Yesterday, the credit rating agency Moody’s downgraded Nokia’s debt to near junk level citing a “sharp decline in first-quarter cell phone sales that led to a 35 percent fall in revenue.” Standard & Poor’s announced a similar downgrade in March. Nokia’s share prices plunged another 20 percent in recent days on news that it would not come close to its forecasts.

Things do not seem to be looking up, either. Reuters talked to four European carriers that said Nokia phones simply could not compete with Apple’s iPhone and the Android devices already available.

“No one comes into the store and asks for a Windows phone,” said an executive in charge of mobile devices at a European operator, which has sold the Lumia 800 and 710 since December

When the Nokia 900 launched, we asked: “What question does the Lumia 900 answer? Why would you buy a Lumia over an iPhone or Android device?” Read more

Siri alternatives and knockoffs also land in Windows Phone Marketplace

We showed you some Siri clones available in the Android Market last week that use official Apple icons, and they are even promoted as “Real Siri for Android” and “Siri for Android.” Now, the first round of Windows Phone Siri alternatives seem to be popping up in the WP Marketplace.

If you are craving Siri like functionality for Windows Phone and more, look no further. Ask Ziggy is your Personal Assistant that goes beyond Siri functionality.

The first app is called “Ask Ziggy” from developer Shai Leib and it is not exactly a rip-off like the Android Siri alternatives. As you can see in the video above from WP Central, the app takes inspiration from the Siri UI and seems to work rather smoothly in comparison to Windows Phone’s built-in TellMe voice control features. It does not borrow Apple’s icons, but has an overall similar feel to Siri. The app apparently utilizes Nuance voice-recognition (same as Siri), but the developers handled everything else themselves. It is available for free now, and the updated version seen in the video should be landing soon.

Another Siri alternative for Windows Phone currently available in the Marketplace isn’t really a functioning voice control app, but it is marketed as “Siri for Windows Phone”. The name “iSiri Faker” also seems to be associated with the app. This app will allow you to “fake Siri conversations on your Windows Phone.” We are not sure exactly what that means, but according to the app’s description you can “program custom responses” using speech recognition, text to speech, data compression, and voice effects. The app is available for $0.99 in the Marketplace. Screenshots are available after the break.
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iPhones beat out Nokia Lumia 800 Windows Phone in browser benchmark, despite earlier reports

359gsm (via My Nokia Blog) recently pitted the iOS 4.3-based iPhone 4 and the iOS 5-based iPhone 4S against a Windows Phone 7.5 Mango-based Nokia Lumia 800 smartphone in various benchmark tests. In every test, both the iPhone 4 and iPhone 4S significantly outperform one of the best Windows Phone options on the market. This is in contrast to reports in April, prior to Mango’s release, that claimed Window Phone’s IE 9 on Mango devices beat mobile Safari in similar browser benchmark tests.

You can view the results in the video above or get the full results below (via 359gsm). As you can see, the iPhone 4S significantly passes the Lumia 800 in all tests, including: Browsermark tests, Speed Reading test, Sunspider, Acid3, and HTML5. The iPhone 4 also outperforms the Lumia in most tests, although by a narrower margin.

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Little bug in Windows Phone 7: An SMS message can crash the phone and break the messaging hub, more

According to Winrumors, you can take out a Windows Phone 7 device (they say various Windows Phone 7s on any carrier) with a single, solitary SMS message with a [redacted at request of Winrumors].  Worse (or better?) yet, it doesn’t have to be a text, it can be a Facebook message or Windows Live chat.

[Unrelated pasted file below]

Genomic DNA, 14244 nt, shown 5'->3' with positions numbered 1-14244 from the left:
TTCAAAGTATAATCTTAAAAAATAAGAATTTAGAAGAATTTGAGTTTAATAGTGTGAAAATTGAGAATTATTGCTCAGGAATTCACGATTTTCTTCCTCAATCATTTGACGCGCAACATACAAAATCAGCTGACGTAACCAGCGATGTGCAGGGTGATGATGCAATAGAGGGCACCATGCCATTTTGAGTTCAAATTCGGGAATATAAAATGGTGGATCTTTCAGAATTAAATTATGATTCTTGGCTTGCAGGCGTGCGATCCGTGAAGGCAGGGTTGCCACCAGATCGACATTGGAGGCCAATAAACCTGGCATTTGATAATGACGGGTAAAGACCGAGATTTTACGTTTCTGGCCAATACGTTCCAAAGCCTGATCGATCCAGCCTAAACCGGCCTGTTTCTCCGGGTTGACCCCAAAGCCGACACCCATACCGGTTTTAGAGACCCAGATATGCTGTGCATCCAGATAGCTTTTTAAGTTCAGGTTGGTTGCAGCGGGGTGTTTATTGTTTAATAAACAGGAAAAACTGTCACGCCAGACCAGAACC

The flaw works simply by sending an SMS to a Windows Phone user. If the SMS contains a particular string of text then Windows Phone 7.5 devices will reboot and the messaging hub will not open despite repeat attempts. We have tested the attack on a range of Windows Phone devices, including HTC’s TITAN and Samsung’s Focus Flash. The attack is not device specific and appears to be an issue with the way the Windows Phone messaging hub handles particular characters. The bug is also triggered if a user sends a Facebook chat message or Windows Live Messenger message to a recipient.

And you don’t just get a reboot.  When your phone comes hobbling back to life, the Messaging hub no longer works.  And other parts of the OS are wonky.

If a user has pinned a friend as a live tile on their device and the friend posts a particular string of text on Facebook then the live tile will update and causes the device to lock up.

The fix? Hard reset of the device.  Ouch.

In a totally unrelated note, the head of the Windows Phone 7 division was fired today.  Read more

Microsoft exec: Siri is nothing special, we’ve had it for over a year

Microsoft and Apple tackled touch interfaces in diametrically opposing ways. As Apple set out to bring multitouch on mobile devices to the masses with the 2007 release of the original iPhone, Microsoft created a blown up version with its Surface multitouch tabletop (which can now be yours for a cool $8,400, shipping in early 2012).

Microsoft also progressed natural user interfaces with the Kinect motion controller for the Xbox 360 console while Apple charted its way into the future with an artificial intelligence-driven personal assistant dubbed Siri.

So, when Microsoft’s chief strategy and research officer Craig Mundie sat down with Forbes’ Eric Savitz to talk the company’s planned expansion of the new user interface, he did what Microsoft executives typically do when challenged with a cool tech developed outside the Windows maker’s labs: He stuck his foot in his mouth over Apple’s groundbreaking digital secretary exclusive to the iPhone 4S.

In the above clip, he said (mark 1:45):

People are infatuated with Apple announcing it. It’s good marketing, but at least as the technological capability you could argue that Microsoft has had a similar capability in Windows Phones for more than a year, since Windows Phone 7 was introduced.

Windows Phones, seriously? Mundie couldn’t acknowledge Siri as an ace up Apple’s sleeve and barely accepted that Microsoft could learn a lesson or two about “productizing” technology. He then went on to describe how their version of Siri works on Windows Phones: